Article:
3 About Sofrito! Performers Introducing David Gonzalez David Gonzalez is a storyteller, musician, educator, music therapist, and passionate advocate for the arts. Since being introduced to the art of storytelling at the age of seven, David has performed for more than 1,500 audiences and has even hosted an awardwinning children s radio program -New York Kids on WNYC-FM David recently performed JAZZ Orpheus (an original adaptation of the classic Greek myth) on a two year long tour with the Lincoln Center Institute. David is a graduate of New York University s School of Education where he was a recipient of a National Hispanic Scholarship fund grant. He was also a Research Fellow at NYU and has worked as a music therapist for the past 20 years. David is a talented artist with an amazingly unique style of solo theater. Meet Bobby Sanabria and Cuarteto Aché Bobby Sanabria: is a Puerto Rican American percussionist who was raised in the Fort Apache section of the Bronx. A composer, arranger, and recording artist, Bobby also teaches a the Drummer s Collective at the New School for Social Research in New York. He has performed with many jazz and Latin greats as well as with his own critically acclaimed ensemble Ascension. Yomo Toro: has acted as an ambassador of Puerto Rican culture for more than thirty years. Famous for his spectacular speed and originality, he has been labeled as the Jimi Hendrix of the cuatro. As Latin rhythms and culture enter the vocabulary of people throughout the world, Yomo will be there with his catchy songs, rocking cuatro, and winning right of Puerto Rican culture. By doing so, Yomo has become a favorite throughout the world. Adalberto Santiago: also known as the Puerto Rican Elvis Presley, began his career in 1966 when he joined the Ray Barretto Band. Over the years Adalberto has recorded over 50 albums with such artists as Celia Cruz, Tito Puente, and The Fania All Stars. Pete Nater: a native New Yorker raised by Puerto Rican parents, Pete was asked to join the Larry Harlow orchestra in He has recently returned to the Latin Legends after playing with Wynton Marsalis, Celia Cruz, and the Machito Orchestra. He is also the founder and musical director of Fasinacion. Guillermo Edghill: a native of Panama, Guillermo is an educator and self taught musician in bass and guitar. He has played bass with legendary bands such as Cortijo y su Combo, the Machito Orchestra, the Charlie Palmieri Orchestra, and the Tito Puente Big Band. Guillermo graduated from the Julliard School and is teaching master classes at the Boys Harbor School of Music in East Harlem. Wilson Chembo Corniel, Jr.: has played congas and percussion with many of the best known bands all over the world. He is a proud endorser of Latin Percussion instruments and is currently the leader of the Latin Society Jazz Ensemble. Sofrito! 4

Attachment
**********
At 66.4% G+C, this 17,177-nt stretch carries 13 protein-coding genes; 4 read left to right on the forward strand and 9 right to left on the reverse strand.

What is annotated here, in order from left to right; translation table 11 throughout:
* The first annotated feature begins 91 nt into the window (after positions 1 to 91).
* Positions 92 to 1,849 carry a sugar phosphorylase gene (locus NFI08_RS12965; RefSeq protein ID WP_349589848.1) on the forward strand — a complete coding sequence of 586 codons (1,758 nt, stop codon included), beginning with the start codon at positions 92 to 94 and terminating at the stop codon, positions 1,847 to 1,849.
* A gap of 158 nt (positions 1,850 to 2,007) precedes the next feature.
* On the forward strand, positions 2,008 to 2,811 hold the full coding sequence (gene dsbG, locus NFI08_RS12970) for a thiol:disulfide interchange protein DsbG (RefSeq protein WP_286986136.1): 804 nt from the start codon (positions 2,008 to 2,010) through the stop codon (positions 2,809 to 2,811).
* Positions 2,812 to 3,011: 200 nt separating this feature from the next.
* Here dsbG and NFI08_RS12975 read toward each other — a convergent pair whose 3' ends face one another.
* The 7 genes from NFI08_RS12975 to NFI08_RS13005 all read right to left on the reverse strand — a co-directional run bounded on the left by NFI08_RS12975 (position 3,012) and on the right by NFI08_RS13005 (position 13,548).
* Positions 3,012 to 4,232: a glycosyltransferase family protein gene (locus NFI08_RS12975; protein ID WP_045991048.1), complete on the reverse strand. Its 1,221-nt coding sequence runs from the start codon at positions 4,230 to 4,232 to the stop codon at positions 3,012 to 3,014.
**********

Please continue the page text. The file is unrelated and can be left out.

4 The Art of Storytelling Storytelling is an art form that goes back thousands of years! Before written languages existed, oral storytelling was the only way to pass on information, history, and knowledge. Every culture in the world has a tradition of storytelling, and for some non-literate societies today, it is still the principle way for people to pass information and knowledge between one another as well as between generations. The children of traditional societies absorb the wisdom, knowledge, and love of their culture through storytelling and pass it on by continuing the practice. In many cultures, traditional storytelling is synonymous with song, chant, music, or poetry since stories were often chanted or sung, with musical accompaniment by an instrument. Today, we have come to recognize storytellers as artists. They are communicators who interpret the real world so that messages can be portrayed through imagery, sound, and emotion. By using language, voice, and body movement, the storyteller can liven up dull stories with the rhythms and music of life. Over time, as stories became more complex, storytelling changed from a skill into an art. There soon became master storytellers of a community who told stories using the tools of gesture, voice, movement, rhythm, and humor. These artists knew that telling a great story involved creating a strong plot, interesting characters, action, good dialogue, creative solutions to problems, and exciting expressions. They also knew that different stories appealed to different audiences and that they would need to alter the way they told the story for it to appeal to another group of people. Since there were so few people in these societies designated to this role, being a storyteller was usually held in high regard and was deeply respected. In today s society, however, storytellers seem to have been replaced by modern technology. Most stories told today are hardly ever done in the oral tradition, and are instead told through films, television, and books. Today, many cultures and societies, who have lost their tradition of storytelling, are rediscovering it and all its uses, as well as its significance to their history and in their societies. Purposes for Storytelling Storytelling has its origin in play activities, with gifted but ordinary people informally entertaining their particular social group. Gradually, these activities were included in religious rituals, historical recitations, and educational functions. There are many theories as to the origin of storytelling, including the following: it grew out of the playful, self-entertainment needs of humans. it satisfied the need to explain the surrounding physical world. it allowed for humans to honor the supernatural forces believed to be present in the world. it evolved from the human need to communicate experience to other humans. it fulfilled a need for beauty and expression through language, body, and music. it came from a desire to record/remember the actions or qualities of one s ancestors with the hope that continuing their memory would grant them a kind of immortality. Sofrito! 5